|A.I.: Artificial Intelligence (2001)
Review by Susan Granger
Posted: July 4, 2001
(Haley Joel Osment), adopted by a Cybertronics employee (Sam Robards) and his wife
(Frances O'Connor) whose own seriously ill child (Jake Thomas) has been
cryogenically frozen. David is programmed to love, but those around him
aren't - because he's 'mecha' (mechanical), not 'orga' (organic) - and,
therein, lies his dilemma. Like Pinocchio, he yearns to be a real boy.
But how? When he's abandoned with only his supertoy Teddy bear as a companion,
he's sets off in search of a dream.
|Steven Spielberg is a cinematic genius. So was Stanley Kubrick.
But this unconventional, collaborative effort may mystify movie-goers.
Some will be beguiled, as I was. Others may be frustrated and/or disappointed.
Told as a sci-fi fairy tale for adults, the story revolves around a perfect
robotic child named David
Steeped in romanticism, the plot is divided into three segments: the
domestic drama, the quest or odyssey, and then the futuristic underwater/ice
sequences, a consequence of global warming. This fragmentation breeds problems.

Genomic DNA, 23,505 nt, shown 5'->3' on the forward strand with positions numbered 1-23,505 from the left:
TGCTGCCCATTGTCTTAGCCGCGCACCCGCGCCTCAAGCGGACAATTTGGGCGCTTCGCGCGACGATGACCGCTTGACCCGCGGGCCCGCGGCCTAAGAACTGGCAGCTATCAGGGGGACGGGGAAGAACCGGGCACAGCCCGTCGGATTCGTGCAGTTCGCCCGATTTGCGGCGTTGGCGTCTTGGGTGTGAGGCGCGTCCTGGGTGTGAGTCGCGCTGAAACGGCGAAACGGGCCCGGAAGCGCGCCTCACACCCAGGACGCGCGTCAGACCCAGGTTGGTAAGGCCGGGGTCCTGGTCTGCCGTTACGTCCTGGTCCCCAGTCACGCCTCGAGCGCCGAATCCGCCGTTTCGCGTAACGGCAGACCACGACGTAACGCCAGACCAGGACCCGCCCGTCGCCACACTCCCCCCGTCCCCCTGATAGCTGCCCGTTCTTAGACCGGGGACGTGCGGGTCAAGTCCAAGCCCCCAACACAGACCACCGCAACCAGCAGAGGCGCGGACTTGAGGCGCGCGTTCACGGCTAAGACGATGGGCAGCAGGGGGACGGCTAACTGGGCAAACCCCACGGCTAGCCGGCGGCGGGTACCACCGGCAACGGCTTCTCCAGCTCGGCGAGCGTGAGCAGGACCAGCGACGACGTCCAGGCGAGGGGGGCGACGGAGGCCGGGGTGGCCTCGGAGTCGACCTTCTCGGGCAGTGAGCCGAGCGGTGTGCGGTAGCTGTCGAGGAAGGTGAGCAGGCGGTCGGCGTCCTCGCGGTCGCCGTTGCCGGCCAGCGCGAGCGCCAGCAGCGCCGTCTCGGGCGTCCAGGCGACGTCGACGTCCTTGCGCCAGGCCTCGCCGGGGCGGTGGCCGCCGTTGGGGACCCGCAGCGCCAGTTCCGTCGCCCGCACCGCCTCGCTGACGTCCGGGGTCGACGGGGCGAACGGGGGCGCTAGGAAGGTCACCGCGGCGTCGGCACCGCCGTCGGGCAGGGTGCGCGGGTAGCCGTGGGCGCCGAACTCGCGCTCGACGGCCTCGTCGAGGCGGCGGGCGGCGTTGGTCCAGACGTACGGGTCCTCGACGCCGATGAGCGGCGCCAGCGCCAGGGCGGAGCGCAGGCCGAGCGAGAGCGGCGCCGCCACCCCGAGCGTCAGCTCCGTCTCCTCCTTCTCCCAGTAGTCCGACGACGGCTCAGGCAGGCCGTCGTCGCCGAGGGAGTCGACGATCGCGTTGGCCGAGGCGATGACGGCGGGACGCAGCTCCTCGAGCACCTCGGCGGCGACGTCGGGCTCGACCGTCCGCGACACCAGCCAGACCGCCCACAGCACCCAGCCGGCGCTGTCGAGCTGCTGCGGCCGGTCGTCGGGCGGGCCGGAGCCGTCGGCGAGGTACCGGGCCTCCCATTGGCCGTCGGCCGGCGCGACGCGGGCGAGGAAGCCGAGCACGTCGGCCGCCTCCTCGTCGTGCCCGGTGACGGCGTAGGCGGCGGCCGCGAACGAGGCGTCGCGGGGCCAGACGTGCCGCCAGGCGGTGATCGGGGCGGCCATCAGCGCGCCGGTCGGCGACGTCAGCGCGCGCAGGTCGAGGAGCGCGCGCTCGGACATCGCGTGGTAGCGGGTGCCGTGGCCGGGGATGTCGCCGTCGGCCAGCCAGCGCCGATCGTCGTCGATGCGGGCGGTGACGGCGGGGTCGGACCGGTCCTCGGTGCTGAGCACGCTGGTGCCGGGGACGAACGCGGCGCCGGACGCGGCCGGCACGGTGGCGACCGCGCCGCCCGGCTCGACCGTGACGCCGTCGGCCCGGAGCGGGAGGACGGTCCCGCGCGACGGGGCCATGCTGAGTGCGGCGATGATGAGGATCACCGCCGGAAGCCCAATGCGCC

In the darkly disturbing road trip, for example, David meets up with Gigolo
Joe (Jude Law), a 'love mecha,' who takes him to the Flesh Fair, a nightmarish
carnival, filled with robot torture devices. Then the eerie, sentimental
third segment evokes "E.T." and "Close Encounters of a Third Kind," moving
grandly, yet tediously. There's a lack of cohesion, a feeling of schizophrenia.
Hayley Joel Osment is truly amazing and Jude Law is charismatic.
The rich visuals - sets, costumes and creature/make-up effects - are stunning.
On the Granger Movie Gauge of 1 to 10, "A.I.: Artificial Intelligence"
is an unpredictable, intriguing 10. Love it or hate it, it's a triumph
of innovative film-making, a blend of science and humanity, and a brilliant
collaboration of two acknowledged masters.